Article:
Benjamin Franklin once said, “[i]n this world nothing can be said to be certain, except for death and taxes.” What if death happens in the midst of a divorce or after judgment has been entered in a divorce case? California law provides that if a party dies while a divorce case is pending, then the matter is abated by operation of law. In other words, the parties’ marriage is automatically dissolved by one party’s death and any issues concerning community property assets can be determined by probate court. However, if the court has entered judgment in the divorce case but reserved jurisdiction to determine other pending issues at a later time, then the living party can still litigate these issues as if the death did not occur. The estate of the deceased party will have to substitute in the divorce case to litigate on behalf of the deceased party. See Family Law Code section 2337(f).
What happens when the marriage has been dissolved and the court reserved jurisdiction to determine property issues at a later time and both parties died before the determination was made? According to Estate of Layton (1996) 44 Cal.App.4th 1337, 1339, the probate court now has jurisdiction to make those determinations notwithstanding the reservation of jurisdiction by the family law court. The family law court’s reservation of jurisdiction does not survive the death of both parties.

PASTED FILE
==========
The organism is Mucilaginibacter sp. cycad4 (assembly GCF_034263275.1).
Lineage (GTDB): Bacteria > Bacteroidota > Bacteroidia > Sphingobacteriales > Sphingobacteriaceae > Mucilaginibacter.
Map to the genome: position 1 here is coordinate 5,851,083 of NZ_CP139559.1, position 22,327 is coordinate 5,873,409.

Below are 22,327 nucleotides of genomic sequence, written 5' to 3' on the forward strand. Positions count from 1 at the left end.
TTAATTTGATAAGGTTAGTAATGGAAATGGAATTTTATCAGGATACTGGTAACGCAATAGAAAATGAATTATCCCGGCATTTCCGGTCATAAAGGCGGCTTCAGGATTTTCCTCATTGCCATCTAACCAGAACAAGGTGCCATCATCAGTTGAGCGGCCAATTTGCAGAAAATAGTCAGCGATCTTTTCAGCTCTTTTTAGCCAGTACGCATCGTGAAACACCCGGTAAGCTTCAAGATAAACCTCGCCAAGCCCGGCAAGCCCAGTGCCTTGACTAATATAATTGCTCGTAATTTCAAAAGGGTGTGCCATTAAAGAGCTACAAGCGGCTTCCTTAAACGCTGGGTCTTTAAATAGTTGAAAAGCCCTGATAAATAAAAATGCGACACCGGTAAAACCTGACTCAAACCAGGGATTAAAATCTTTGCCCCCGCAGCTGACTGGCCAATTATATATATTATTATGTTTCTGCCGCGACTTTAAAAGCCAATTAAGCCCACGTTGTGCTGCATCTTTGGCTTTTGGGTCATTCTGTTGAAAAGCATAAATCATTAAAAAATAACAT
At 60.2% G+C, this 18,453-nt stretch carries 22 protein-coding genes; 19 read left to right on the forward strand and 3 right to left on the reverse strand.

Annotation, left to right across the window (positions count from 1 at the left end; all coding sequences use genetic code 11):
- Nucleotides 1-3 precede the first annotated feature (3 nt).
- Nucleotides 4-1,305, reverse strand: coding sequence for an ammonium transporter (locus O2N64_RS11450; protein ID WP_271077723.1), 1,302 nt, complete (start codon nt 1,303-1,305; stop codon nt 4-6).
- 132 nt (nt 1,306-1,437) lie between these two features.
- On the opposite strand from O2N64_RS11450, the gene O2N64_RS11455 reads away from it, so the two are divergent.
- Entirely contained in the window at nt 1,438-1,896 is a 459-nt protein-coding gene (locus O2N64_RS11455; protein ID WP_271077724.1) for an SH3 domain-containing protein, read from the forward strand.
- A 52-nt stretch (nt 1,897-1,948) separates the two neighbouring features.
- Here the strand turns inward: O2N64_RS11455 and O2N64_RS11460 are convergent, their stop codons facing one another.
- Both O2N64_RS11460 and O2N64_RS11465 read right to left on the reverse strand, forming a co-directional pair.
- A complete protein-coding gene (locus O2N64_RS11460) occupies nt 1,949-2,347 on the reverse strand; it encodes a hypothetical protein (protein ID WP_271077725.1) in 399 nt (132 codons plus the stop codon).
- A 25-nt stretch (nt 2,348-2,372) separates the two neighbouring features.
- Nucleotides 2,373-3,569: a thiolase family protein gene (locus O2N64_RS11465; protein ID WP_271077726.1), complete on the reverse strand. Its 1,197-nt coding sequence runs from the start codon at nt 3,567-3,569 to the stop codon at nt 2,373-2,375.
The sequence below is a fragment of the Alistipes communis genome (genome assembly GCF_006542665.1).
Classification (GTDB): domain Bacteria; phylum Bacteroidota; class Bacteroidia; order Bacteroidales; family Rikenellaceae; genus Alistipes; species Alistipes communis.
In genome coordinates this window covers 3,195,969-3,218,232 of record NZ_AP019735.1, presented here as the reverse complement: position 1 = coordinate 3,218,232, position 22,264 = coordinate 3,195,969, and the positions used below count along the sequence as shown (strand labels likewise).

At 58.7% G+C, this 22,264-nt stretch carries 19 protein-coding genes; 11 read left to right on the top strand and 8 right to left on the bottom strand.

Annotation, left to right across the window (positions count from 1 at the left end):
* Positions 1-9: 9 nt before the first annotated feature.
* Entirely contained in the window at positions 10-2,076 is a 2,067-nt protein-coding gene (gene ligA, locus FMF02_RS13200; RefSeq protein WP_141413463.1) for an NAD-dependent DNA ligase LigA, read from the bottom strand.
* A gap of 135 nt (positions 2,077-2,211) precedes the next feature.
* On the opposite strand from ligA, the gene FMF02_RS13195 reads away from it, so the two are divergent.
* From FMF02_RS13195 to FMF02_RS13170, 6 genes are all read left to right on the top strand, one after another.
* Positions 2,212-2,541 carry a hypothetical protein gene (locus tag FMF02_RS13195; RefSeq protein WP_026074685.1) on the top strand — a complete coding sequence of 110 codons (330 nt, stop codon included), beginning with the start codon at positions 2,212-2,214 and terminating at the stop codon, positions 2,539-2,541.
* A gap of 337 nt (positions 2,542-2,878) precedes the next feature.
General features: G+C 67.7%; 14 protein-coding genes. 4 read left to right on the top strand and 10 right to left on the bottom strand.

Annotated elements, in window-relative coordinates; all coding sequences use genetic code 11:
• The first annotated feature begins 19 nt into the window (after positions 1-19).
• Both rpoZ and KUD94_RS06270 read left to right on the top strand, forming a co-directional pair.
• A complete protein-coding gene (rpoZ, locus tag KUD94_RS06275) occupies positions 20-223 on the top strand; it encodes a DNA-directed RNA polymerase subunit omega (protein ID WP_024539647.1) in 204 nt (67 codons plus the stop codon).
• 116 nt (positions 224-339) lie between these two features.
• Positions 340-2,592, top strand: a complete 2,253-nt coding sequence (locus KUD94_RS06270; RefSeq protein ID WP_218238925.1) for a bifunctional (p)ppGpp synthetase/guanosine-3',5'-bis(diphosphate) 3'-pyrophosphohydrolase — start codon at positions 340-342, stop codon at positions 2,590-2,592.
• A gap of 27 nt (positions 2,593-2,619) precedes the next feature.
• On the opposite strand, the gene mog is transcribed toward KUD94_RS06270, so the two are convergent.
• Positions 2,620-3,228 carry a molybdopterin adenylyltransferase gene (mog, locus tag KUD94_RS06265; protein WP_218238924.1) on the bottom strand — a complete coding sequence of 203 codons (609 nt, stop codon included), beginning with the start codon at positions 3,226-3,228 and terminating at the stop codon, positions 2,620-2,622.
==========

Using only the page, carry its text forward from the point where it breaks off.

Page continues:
We are Southbay premier family law office and we can help you with your case. Please direct all inquiries to our office at (310) 212-7109.
Disclaimer: Regal Law & Mediation, APC and their attorney do not assume any responsibility for the accuracy or timeliness of any information provided herein. The information contained herein is for informational purposes only and is not legal advice or a substitute for legal counsel. Online readers should not act upon this information without seeking professional legal help specific to their case.